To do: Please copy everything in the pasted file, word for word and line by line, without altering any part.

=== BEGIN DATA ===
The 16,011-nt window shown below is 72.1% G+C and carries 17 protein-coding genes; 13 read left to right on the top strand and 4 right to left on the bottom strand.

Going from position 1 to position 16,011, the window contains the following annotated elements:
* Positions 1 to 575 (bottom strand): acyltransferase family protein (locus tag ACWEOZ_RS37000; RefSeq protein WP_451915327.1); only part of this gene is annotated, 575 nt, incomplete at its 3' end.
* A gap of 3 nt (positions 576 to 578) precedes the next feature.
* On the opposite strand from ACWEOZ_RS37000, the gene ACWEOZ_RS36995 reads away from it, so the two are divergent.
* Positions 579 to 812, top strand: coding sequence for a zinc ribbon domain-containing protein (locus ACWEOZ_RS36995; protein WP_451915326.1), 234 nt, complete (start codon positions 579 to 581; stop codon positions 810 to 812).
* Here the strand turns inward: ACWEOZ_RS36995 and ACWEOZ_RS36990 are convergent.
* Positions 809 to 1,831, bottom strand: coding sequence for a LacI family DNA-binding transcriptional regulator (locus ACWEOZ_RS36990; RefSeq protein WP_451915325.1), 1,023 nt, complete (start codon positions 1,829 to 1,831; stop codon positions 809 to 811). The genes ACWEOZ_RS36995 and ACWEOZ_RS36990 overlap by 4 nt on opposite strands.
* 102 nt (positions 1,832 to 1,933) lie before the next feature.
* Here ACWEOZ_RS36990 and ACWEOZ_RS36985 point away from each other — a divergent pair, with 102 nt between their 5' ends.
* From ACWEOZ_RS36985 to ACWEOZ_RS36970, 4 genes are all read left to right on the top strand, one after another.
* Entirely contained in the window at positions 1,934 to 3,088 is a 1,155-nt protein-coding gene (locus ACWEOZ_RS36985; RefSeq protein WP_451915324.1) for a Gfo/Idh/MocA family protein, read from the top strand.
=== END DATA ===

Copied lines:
The 16,011-nt window shown below is 72.1% G+C and carries 17 protein-coding genes; 13 read left to right on the top strand and 4 right to left on the bottom strand.

Going from position 1 to position 16,011, the window contains the following annotated elements:
* Positions 1 to 575 (bottom strand): acyltransferase family protein (locus tag ACWEOZ_RS37000; RefSeq protein WP_451915327.1); only part of this gene is annotated, 575 nt, incomplete at its 3' end.
* A gap of 3 nt (positions 576 to 578) precedes the next feature.
* On the opposite strand from ACWEOZ_RS37000, the gene ACWEOZ_RS36995 reads away from it, so the two are divergent.
* Positions 579 to 812, top strand: coding sequence for a zinc ribbon domain-containing protein (locus ACWEOZ_RS36995; protein WP_451915326.1), 234 nt, complete (start codon positions 579 to 581; stop codon positions 810 to 812).
* Here the strand turns inward: ACWEOZ_RS36995 and ACWEOZ_RS36990 are convergent.
* Positions 809 to 1,831, bottom strand: coding sequence for a LacI family DNA-binding transcriptional regulator (locus ACWEOZ_RS36990; RefSeq protein WP_451915325.1), 1,023 nt, complete (start codon positions 1,829 to 1,831; stop codon positions 809 to 811). The genes ACWEOZ_RS36995 and ACWEOZ_RS36990 overlap by 4 nt on opposite strands.
* 102 nt (positions 1,832 to 1,933) lie before the next feature.
* Here ACWEOZ_RS36990 and ACWEOZ_RS36985 point away from each other — a divergent pair, with 102 nt between their 5' ends.
* From ACWEOZ_RS36985 to ACWEOZ_RS36970, 4 genes are all read left to right on the top strand, one after another.
* Entirely contained in the window at positions 1,934 to 3,088 is a 1,155-nt protein-coding gene (locus ACWEOZ_RS36985; RefSeq protein WP_451915324.1) for a Gfo/Idh/MocA family protein, read from the top strand.